Five Tucson students made their mark last month at the premier global science competition for high schoolers.
The teens competed in Intel's International Science and Engineering Fair in Pittsburgh with more than 1,500 high school students from nearly 70 countries.
In the end, each of the local competitors took home overall grand awards with prizes that ranged from $500 to $3,000.
They earned the right to compete by winning a top prize at a local, regional, state or national science fair.
Stan Palasek, first in cellular and molecular biology
For this 17-year-old, the third time is a charm.
In his two previous appearances at ISEF, the Sonoran Science Academy student placed fourth but his submission for his junior year project ended up being his best showing thus far.
The key, Palasek says, is to put a lot of time into your project, which is what he did - spending a few hours researching and working every day over the course of a year.
The soon-to-be senior's project, A Prebiotic Thermally-Driven RNA Replication Mechanism, looked at the origin of life and whether a different molecule - RNA - could have been the first information carrier for life rather than DNA.
Though there's no commercial application for Palasek's research, he still feels it is important.
"It's important to see where we came from," he said. "It satisfies that curiosity of how life came about in the first place and it fills in a missing link in the understanding of it."
Palasek hopes to go to college on the East Coast and become a physicist.
When he's not putting together award-winning science projects, Palasek enjoys playing golf and the piano.
Cory Owan, third in electrical and mechanical engineering
Owan is starting his senior year at Catalina Foothills High School with his first ISEF win under his belt.
The 17-year-old's project, Imbricated Compression Solar-Air Stirling Engine, ended his streak of not placing at the science fair his freshman or sophomore years.
For the project, Owan designed, built and tested a prototype of a Stirling engine, which runs off of heat, that can be used as an alternative to solar panels.
Though the engine, for which Owan now holds a patent, is not quite as good as a solar panel, it is more cost-effective.
Owan now plans to spend his summer tweaking the engine in an effort to make it better in the long run.
Owan wants to go into engineering as a career but hasn't yet decided where he will go to college.
Regardless of where Owan decides to go, he plans to learn as much as he can from those around him.
"You don't have to be super academic to get hands on and compete in a science fair," Owan said. "It's about hard work, dedication and seeking information through research and the knowledgeable people around you."
Ostin Zarse, fourth in electrical and mechanical engineering
After competing in the ISEF last year and not placing, Zarse returned this year more determined than ever.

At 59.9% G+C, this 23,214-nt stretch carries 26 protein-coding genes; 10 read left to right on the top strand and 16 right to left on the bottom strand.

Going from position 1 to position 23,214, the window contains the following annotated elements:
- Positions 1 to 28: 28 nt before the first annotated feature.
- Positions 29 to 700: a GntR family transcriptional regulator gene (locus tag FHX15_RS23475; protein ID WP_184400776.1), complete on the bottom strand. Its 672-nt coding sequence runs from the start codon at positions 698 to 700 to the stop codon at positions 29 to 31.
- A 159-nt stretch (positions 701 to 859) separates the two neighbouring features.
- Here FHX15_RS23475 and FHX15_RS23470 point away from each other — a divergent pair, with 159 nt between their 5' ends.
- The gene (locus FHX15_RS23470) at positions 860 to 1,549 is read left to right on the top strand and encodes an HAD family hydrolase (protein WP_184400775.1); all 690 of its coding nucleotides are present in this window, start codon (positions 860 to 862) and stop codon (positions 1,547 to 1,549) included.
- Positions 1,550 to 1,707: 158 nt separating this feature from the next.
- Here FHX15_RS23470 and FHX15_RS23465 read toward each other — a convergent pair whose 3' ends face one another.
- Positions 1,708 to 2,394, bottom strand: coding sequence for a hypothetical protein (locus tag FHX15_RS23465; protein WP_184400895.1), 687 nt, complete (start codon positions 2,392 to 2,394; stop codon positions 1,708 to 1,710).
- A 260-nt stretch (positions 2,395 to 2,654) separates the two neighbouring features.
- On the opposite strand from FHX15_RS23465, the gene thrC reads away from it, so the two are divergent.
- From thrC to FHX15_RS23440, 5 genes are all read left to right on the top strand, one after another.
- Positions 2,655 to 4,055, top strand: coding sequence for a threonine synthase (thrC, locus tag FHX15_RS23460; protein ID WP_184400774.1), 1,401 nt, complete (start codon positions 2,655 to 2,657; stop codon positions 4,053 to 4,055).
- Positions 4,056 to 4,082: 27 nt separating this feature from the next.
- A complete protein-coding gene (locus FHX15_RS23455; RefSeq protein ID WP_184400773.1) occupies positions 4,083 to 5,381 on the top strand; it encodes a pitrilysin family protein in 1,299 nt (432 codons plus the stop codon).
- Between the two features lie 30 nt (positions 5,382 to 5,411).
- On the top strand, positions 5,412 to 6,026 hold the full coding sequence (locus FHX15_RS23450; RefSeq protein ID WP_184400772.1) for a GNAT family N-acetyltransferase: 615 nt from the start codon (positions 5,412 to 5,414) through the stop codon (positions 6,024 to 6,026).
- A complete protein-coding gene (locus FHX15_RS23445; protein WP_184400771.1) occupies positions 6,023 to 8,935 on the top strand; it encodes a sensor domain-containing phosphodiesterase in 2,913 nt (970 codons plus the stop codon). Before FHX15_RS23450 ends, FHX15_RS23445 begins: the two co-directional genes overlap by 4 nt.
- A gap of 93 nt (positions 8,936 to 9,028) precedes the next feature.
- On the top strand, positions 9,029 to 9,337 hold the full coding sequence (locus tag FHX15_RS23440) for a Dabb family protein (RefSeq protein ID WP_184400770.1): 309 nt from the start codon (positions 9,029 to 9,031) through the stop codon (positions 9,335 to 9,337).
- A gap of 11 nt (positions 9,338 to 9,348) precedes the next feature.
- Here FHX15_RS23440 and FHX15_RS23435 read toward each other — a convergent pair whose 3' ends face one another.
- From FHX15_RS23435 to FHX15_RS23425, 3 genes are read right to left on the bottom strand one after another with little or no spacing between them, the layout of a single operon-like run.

Months of hard work paid off, as his project - Holographic Light Filtering with Photovoltaic Concentrator Systems - earned the 16-year-old a grand award.
The Tucson High Magnet School student started working on the project last June - even before his junior year began.
Zarse wanted to improve the efficiency and economic viability of solar power through the use of holograms, which he developed in a University of Arizona lab.
The key to outperforming students from across the world sounds simple enough - know what you're talking about, Zarse said.
"There are a lot of people who know a little about their projects, but not enough about the background or further details," Zarse said. "You have to know why you're doing it and everything about it so when the judges question you, you can answer with confidence."
Sumedha Ravishankar and Sirtaj Singh, third in plant sciences
The Empire High School students ended their senior year on a high note, partnering on a project that earned accolades at the international competition.
Ravishankar, 17, and Singh, 18, have teamed up twice before for the international science fair, taking home a fourth place grand award their sophomore year in microbiology, and not placing at all last year.
The pair sought to create a more sustainable, cost-efficient fuel source for the future for their most recent project - The Effects of Growing Microalgae Chlamydomonas reinhardtii in Municipal Secondary Effluent Wastewater on Biomass Yield for Biofuel Production.
"Right now with the energy crisis and the large population, it's important to find alternate fuel sources," Ravishankar said.
They set their sights on biofuel, using algae grown in wastewater and fertilizer rather than lab chemicals.
Ravishankar and Singh started the project in November, often working on it six to seven days a week.
With the project behind them, the graduates have big plans as Singh heads to Johns Hopkins University in hopes of becoming a neurosurgeon, and Ravishankar plans to attend the University of California-Berkeley to study biology.
"This was our grand finale," Singh said.
Contact reporter Alexis Huicochea at email@example.com or 573-4175.